A chat with Bill Veeck, the most fun White Sox owner of all time | Bleader

Thursday, May 3, 2018

A chat with Bill Veeck, the most fun White Sox owner of all time

Posted By on 05.03.18 at 06:00 AM

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click to enlarge Bill Veeck at Comiskey Park, 1980 - CHICAGO SUN-TIMES
  • Chicago Sun-Times
  • Bill Veeck at Comiskey Park, 1980

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The Sox are off to a miserable start this year—after last night's loss to the Cardinals, they're 8-20—but really, what do you expect when your ballpark is identified with a giant downward-facing arrow? Let's look back on happier times, to the reign of Bill Veeck, the man who had a much better eye for decoration than the current owners and who is responsible for the exploding scoreboard. He installed that in 1960 during his first stint as the Sox' owner. He sold the team the following year due to poor health, but he bought it back in 1976 in order to save the Sox from leaving Chicago for Seattle. (Yes, that was really a thing.)

That spring, he sat down for an interview with the Reader's Dan Vukelich. Vukelich interspersed Veeck's present-day reflections with news items from his colorful past, mostly complaints from sportwriters and other owners that he was too colorful. ("UPI Item—March 17, 1953: 'We stood by while he introduced fireworks and midgets. He often has shown little regard for normal baseball protocol … This is where we must put our foot down. We've had enough of him … '—the other baseball owners.")

Vukelich wrote in his introduction.
Had he been born into another place or time, Bill Veeck might have been the beckoning captain of an adventuring ship. Or he might have joined the circus, or managed trade exhibitions, or even become a promoter of rock concerts (indeed, if he had had anything to do with Woodstock at least there would have been good toilets). It was merely a matter of fortune for Bill Veeck that he was born into baseball at a time when it was the undisputed king of national diversions.
Veeck, he noted, was, in addition to his ridiculous stunts like sending the midget Eddie Gaedel (who had a correspondingly short strike zone) up to bat and offering free admission to White Sox fans with the last name of Smith as long as they cheered for outfielder Al Smith, responsible for a lot of practical innovations that still exist in major-league ballparks. When he owned the Cleveland Indians, he integrated the American League just a few weeks after Jackie Robinson started playing for the Brooklyn Dodgers. He introduced promo giveaways like bats and caps, and deserves credit for opening up a nursery for small children so their parents could enjoy the game, and for putting players' names on the backs of their uniforms. He designed the Wrigley Field scoreboard and planted the ivy along the outfield wall.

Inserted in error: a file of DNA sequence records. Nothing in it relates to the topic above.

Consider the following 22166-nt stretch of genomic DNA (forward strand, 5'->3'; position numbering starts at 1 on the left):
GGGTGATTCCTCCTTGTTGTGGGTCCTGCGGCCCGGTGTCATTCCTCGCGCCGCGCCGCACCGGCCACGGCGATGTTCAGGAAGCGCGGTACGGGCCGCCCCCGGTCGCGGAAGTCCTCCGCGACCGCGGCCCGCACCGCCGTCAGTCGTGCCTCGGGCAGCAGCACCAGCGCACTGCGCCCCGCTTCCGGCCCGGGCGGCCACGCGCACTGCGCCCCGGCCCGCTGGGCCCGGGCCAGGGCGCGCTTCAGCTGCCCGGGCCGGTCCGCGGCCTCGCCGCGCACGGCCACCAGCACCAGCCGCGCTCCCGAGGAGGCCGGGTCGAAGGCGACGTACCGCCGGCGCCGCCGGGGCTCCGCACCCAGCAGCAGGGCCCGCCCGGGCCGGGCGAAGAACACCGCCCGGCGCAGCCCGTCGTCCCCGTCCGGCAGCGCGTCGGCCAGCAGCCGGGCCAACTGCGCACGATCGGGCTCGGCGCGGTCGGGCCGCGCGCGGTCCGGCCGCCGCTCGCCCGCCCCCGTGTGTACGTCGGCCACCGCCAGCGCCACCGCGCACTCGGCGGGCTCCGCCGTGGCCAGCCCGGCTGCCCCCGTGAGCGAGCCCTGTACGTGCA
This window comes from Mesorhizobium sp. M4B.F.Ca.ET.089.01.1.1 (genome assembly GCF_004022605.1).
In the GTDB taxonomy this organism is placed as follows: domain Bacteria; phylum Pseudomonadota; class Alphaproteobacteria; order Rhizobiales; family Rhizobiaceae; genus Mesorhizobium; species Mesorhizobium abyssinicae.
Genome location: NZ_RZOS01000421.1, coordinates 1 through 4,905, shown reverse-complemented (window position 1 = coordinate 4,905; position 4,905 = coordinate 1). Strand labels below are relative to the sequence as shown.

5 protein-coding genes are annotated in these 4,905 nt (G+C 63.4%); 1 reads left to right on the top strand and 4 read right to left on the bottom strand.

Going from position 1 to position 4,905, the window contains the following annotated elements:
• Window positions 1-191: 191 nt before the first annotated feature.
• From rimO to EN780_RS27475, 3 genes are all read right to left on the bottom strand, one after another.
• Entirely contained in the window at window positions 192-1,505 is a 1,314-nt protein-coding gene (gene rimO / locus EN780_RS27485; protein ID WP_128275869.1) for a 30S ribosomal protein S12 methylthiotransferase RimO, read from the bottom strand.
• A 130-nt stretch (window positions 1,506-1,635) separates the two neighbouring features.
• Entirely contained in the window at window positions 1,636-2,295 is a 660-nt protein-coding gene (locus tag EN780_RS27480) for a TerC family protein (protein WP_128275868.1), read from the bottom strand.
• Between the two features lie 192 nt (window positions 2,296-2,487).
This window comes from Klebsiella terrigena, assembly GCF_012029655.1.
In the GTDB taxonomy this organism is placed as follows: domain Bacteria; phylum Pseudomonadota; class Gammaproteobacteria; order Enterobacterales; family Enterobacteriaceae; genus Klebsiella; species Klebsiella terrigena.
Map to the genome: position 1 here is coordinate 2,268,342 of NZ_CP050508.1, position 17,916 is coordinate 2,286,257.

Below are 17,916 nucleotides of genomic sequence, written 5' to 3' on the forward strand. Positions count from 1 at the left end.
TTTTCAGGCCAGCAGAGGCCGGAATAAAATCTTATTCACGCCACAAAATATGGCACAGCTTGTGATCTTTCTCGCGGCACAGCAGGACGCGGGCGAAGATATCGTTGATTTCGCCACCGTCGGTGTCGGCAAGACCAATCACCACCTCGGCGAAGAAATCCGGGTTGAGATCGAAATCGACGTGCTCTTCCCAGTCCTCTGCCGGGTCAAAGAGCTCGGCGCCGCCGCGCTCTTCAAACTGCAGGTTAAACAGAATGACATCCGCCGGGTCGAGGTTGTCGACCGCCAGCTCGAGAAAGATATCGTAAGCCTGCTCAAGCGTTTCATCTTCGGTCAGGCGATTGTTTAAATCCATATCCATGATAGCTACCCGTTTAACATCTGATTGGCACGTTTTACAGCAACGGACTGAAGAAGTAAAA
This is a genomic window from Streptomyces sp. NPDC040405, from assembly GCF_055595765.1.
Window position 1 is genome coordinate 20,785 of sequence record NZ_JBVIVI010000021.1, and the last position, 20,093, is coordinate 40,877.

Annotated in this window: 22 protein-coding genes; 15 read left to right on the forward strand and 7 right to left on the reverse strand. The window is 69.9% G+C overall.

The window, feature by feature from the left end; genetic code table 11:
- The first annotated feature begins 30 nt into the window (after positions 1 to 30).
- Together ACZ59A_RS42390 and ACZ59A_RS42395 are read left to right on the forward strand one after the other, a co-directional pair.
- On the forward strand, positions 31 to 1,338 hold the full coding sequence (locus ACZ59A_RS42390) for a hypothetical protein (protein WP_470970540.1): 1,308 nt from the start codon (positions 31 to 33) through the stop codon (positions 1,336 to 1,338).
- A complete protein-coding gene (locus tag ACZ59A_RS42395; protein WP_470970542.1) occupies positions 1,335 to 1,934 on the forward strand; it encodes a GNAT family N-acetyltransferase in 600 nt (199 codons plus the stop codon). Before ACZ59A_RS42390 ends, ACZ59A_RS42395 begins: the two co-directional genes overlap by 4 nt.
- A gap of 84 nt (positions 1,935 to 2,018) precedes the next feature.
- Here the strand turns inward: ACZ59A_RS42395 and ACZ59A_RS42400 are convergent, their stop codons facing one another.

He told Vukelich:

I think everyone is a potential White Sox fan, not just the south-siders, but the north-siders too. If we can put on an interesting show, and make it exciting and fun, I certainly anticipate getting casual Cubs fans here like we did before. So I see no reason to think that we won't do it again.

"And I don't think our fans fight and drink any more than fans anywhere else. I think that the security, perhaps, needs careful study. But you know, people behave much as the host does. If you go to somebody's house and they're throwing cigarette butts on the floor and so on, you'll start doing the same thing. In other words, you'll behave in accordance with the surroundings. The better the surroundings, the better the behavior. If people don't care enough to keep their own place up, why should someone else?
This was the man who, three years later, would introduce the infamous Disco Demolition Night. So people don't always behave as well as you might want them to. But he also persuaded Harry Caray—who was then the voice of the Sox—to sing "Take Me Out to the Ball Game" during the seventh-inning stretch. Most of all, he got butts into seats at Comiskey Park because he understood that baseball was supposed to be fun. As he told Vukelich:
I believe that baseball should have an element of fun in it. I don't think of baseball as being the World Series. I think it's a game. Not that there's any connotation of not wanting to win—everybody wants to win—because if you didn't there wouldn't be any reason to keep score. But you can't always guarantee that the game is going to be exciting. You can, however, guarantee that you'll create a festive atmosphere. That's the reason for things like the fireworks. Often that's the only explosion that occurs.

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